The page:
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Phl Ambassador warns Filipino domestic helpers in China working illegally

09 January 2020

By The SUN
Ambassador Sta Romana airs warning over state-owned China Radio Internationa

Philippine Ambassador to China Jose Santiago Sta. Romana has reiterated that Filipinos are still not allowed to work as domestic helpers in China.

“Madaling pumunta dito, madaling kumuha ng trabaho. Ang mahirap ang kumuha ng work permit kasi wala pang agreement at hindi pa policy ng Chinese government to accept (foreign domestic helpers),” Ambassador Sta Romana said in an interview on Radyo Internasyonal ng Tsina (or Chinese Radio International) that aired today, Jan. 9.

He said no bilateral agreement has yet been signed between the two governments that would allow Filipinos to work legally in China as domestic helpers.
This is despite recurring reports in the past that Filipino domestics would soon be allowed to work in key Chinese cities like Shanghai, Beijing and Xiamen.

But despite the absence of such a deal, the Philippine government itself has estimated that there are around 200,000 undocumented Filipinos working as domestic helpers in China.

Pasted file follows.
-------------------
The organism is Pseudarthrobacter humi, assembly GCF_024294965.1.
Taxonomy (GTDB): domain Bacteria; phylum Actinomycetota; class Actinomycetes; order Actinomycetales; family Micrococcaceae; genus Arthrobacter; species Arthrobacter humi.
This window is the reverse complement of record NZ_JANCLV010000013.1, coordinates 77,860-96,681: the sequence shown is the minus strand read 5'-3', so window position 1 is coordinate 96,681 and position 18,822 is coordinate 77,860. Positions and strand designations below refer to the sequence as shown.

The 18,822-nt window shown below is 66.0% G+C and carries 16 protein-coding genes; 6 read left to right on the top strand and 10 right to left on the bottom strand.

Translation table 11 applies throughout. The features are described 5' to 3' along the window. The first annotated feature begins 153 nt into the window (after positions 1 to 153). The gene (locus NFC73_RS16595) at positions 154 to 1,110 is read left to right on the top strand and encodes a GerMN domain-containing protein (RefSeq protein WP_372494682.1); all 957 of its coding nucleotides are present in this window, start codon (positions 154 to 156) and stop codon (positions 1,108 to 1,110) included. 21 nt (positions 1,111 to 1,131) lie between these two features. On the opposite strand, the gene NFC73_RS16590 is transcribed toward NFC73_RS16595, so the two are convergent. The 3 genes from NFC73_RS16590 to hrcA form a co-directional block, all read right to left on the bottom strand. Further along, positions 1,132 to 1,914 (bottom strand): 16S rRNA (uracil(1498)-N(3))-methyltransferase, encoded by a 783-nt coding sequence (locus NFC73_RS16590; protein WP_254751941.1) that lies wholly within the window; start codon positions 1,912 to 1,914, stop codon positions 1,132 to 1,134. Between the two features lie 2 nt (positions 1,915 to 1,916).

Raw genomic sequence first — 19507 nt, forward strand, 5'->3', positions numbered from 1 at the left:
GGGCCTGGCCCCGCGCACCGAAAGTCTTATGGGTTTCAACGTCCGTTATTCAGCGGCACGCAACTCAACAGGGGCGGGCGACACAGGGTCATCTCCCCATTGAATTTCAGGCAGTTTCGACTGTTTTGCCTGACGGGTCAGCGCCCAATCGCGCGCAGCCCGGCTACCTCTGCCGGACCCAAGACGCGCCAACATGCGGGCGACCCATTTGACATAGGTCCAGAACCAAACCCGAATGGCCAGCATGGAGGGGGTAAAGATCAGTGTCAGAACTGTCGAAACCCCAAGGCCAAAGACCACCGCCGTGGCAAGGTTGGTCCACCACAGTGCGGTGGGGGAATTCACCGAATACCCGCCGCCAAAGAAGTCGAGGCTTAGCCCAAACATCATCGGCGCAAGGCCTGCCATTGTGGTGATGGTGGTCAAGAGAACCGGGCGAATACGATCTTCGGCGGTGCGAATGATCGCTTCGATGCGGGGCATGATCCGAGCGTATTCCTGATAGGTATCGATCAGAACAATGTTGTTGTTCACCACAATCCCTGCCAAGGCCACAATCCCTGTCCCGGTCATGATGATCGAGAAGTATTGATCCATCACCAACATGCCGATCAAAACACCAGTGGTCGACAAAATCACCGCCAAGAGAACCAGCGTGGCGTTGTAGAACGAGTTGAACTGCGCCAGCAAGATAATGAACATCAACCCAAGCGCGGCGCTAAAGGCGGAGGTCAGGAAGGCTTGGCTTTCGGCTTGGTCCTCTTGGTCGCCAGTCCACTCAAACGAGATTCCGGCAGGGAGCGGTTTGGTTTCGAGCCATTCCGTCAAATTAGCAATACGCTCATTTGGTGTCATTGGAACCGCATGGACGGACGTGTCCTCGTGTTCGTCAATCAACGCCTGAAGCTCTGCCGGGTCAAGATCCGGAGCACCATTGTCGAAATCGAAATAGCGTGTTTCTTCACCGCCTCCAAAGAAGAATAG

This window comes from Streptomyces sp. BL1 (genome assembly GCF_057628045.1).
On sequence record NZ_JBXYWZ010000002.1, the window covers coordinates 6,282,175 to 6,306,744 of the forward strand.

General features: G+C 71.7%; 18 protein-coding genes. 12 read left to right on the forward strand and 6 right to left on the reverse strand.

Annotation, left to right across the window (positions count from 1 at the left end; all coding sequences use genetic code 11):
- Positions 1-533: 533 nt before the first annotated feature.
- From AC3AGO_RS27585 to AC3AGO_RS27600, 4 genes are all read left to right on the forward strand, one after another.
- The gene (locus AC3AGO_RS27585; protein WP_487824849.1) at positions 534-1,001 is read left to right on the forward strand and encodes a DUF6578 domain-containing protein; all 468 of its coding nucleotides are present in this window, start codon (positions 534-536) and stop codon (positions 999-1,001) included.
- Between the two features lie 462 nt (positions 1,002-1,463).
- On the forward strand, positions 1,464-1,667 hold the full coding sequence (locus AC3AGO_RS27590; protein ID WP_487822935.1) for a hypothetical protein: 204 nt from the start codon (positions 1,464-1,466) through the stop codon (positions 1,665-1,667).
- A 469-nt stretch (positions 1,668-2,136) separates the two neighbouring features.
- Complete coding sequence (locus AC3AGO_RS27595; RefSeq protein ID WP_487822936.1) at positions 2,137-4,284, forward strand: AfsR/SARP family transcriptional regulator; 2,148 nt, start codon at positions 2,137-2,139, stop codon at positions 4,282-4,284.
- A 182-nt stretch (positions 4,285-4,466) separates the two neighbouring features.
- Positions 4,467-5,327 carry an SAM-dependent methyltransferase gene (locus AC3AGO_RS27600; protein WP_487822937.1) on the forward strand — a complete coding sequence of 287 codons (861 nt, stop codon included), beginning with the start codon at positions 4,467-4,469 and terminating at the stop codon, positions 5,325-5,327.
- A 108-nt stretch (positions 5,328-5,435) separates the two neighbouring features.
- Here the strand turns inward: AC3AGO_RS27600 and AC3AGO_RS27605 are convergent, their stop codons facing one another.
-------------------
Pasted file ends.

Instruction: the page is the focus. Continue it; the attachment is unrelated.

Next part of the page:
Ambassador Sta Romana said domestic concern could be the reason why China is hesitant to open its doors to foreign domestic workers.
Without a proper work permit, Filipinos who take up domestic jobs in the mainland could be arrested any time and deported, he said.

In the past, he said China’s Public Security Bureau had alerted them over such arrests, and the Embassy had helped facilitate the Filipinos’ return home.

Despite the prohibition on domestic work, Filipinos continue to flock to China, said Ambassador Sta Romana, with many coming in to work in the media or hotel industry, or as teachers.
He said recruitment is still ongoing for the 2,000 slots opened for Filipino school teachers as part of a memorandum of understanding signed between the Philippines and China on the sidelines of the Boao forum in Hainan in April 2018.

But it appears there have been not a lot of takers, as the deal requires applicants to be qualified to teach at university level, and must have graduated from designated schools in the Philippines.

“Medyo nagkaroon lang ng challenge sa implementation,” Sta Romana said.

But he said the salary offer is high enough to attract many applicants.

Asked about the possible impact of the protests on the work security of Filipinos in Hong Kong, the ambassador said “Our concern is the welfare of our compatriots. What we want is the safety and security of our compatriots.”

He called on Filipinos in the city to keep themselves safe by not taking part in what he called as Hong Kong’s “domestic” concern.

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